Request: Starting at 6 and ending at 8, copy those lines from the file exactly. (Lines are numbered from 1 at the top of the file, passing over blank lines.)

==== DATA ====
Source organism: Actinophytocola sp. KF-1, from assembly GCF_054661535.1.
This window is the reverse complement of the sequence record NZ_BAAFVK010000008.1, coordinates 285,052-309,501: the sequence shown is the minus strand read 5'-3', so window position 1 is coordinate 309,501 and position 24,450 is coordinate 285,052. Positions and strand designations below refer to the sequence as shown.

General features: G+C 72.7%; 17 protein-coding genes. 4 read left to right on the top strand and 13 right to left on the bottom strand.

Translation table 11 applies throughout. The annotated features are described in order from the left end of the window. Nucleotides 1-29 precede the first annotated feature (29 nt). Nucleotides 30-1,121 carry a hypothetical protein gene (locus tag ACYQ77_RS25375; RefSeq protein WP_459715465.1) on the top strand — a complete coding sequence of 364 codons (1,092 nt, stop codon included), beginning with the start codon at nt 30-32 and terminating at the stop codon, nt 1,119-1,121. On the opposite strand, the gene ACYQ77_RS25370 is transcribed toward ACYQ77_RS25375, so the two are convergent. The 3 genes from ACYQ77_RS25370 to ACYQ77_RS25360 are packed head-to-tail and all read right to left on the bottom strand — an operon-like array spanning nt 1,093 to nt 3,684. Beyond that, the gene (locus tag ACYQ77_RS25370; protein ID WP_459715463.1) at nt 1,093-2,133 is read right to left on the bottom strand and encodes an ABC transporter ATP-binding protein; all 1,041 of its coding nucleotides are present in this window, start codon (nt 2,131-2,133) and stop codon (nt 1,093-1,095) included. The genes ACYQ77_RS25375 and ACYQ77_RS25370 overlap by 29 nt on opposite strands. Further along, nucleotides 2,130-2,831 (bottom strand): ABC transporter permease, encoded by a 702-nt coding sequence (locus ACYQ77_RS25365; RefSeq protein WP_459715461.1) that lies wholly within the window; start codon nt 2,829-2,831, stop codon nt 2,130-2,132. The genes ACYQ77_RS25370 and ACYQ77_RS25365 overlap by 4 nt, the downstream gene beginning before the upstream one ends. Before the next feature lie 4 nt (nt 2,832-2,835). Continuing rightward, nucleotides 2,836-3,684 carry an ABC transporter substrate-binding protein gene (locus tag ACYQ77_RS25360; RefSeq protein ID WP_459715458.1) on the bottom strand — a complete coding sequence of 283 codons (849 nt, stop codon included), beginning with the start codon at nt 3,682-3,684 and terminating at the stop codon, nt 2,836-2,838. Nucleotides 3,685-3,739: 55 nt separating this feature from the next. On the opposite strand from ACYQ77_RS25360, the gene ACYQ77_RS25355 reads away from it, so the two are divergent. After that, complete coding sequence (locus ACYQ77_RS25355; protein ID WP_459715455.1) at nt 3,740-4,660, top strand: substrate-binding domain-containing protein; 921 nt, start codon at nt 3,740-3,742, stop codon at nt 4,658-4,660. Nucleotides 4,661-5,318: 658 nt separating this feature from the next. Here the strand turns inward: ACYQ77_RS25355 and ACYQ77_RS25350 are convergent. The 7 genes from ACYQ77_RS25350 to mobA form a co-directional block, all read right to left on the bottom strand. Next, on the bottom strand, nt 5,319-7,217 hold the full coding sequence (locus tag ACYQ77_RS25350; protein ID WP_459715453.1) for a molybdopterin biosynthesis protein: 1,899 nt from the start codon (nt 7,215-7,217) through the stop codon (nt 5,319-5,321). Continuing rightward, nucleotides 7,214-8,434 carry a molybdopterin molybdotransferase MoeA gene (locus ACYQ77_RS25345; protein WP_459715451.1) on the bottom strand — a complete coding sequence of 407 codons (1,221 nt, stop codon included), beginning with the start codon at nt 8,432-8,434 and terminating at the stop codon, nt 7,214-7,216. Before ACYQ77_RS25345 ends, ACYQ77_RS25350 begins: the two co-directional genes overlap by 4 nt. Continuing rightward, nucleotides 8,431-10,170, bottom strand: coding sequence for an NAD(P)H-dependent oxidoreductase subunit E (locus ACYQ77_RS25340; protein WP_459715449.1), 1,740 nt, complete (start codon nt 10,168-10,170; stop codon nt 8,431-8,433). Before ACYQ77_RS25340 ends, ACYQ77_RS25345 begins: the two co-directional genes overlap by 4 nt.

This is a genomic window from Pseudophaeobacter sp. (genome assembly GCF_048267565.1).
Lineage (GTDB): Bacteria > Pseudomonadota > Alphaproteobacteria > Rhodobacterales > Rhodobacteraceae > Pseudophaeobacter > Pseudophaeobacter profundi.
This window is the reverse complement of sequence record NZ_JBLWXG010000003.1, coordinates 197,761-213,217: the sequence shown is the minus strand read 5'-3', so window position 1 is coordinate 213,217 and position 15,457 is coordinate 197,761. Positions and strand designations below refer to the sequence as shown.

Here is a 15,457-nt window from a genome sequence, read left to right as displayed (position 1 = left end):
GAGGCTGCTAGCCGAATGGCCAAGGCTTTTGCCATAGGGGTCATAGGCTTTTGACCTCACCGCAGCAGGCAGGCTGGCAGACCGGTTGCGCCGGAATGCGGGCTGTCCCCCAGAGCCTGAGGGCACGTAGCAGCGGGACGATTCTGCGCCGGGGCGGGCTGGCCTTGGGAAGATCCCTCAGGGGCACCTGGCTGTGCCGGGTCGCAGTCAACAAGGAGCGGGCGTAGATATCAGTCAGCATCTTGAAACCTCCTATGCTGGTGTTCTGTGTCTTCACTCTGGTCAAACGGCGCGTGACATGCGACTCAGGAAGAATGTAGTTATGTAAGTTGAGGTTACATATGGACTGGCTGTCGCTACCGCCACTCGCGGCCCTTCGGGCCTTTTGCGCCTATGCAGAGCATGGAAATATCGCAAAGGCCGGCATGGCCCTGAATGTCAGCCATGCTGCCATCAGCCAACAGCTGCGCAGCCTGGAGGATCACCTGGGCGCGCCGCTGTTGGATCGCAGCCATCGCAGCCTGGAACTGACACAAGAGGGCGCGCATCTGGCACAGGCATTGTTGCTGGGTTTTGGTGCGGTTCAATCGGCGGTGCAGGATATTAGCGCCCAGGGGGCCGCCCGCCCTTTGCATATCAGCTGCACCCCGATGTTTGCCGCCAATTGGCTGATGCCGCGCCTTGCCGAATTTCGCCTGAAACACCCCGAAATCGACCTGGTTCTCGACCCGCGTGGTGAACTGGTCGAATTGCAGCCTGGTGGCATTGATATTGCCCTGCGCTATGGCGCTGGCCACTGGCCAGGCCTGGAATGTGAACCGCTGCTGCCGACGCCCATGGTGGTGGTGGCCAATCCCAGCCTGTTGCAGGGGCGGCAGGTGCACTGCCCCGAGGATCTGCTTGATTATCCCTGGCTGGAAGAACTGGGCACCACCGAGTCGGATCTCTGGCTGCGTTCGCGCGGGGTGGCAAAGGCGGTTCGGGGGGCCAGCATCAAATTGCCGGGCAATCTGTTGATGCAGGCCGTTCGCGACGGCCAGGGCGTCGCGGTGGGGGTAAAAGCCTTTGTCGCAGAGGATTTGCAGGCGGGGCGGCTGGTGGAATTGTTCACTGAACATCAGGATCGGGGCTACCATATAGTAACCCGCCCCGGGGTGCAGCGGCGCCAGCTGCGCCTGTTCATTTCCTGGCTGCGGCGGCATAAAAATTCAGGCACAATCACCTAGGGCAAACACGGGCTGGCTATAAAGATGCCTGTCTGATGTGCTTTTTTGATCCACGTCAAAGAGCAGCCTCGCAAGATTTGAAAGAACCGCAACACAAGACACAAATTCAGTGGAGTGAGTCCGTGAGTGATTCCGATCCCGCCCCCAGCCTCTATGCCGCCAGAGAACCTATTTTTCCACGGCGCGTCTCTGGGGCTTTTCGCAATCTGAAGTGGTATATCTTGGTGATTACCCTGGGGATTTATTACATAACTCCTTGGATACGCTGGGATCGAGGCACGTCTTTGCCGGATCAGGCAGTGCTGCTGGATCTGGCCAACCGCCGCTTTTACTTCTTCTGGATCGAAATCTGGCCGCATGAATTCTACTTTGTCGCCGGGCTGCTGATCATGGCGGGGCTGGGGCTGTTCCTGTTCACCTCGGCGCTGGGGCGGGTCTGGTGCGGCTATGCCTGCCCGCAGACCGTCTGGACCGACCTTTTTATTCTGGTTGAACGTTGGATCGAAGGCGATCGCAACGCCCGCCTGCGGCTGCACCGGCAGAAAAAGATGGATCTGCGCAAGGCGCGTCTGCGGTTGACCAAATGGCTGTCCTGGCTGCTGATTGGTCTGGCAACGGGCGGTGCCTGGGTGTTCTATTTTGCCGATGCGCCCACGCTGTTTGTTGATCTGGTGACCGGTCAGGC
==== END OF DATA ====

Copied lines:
Lineage (GTDB): Bacteria > Pseudomonadota > Alphaproteobacteria > Rhodobacterales > Rhodobacteraceae > Pseudophaeobacter > Pseudophaeobacter profundi.
This window is the reverse complement of sequence record NZ_JBLWXG010000003.1, coordinates 197,761-213,217: the sequence shown is the minus strand read 5'-3', so window position 1 is coordinate 213,217 and position 15,457 is coordinate 197,761. Positions and strand designations below refer to the sequence as shown.

Here is a 15,457-nt window from a genome sequence, read left to right as displayed (position 1 = left end):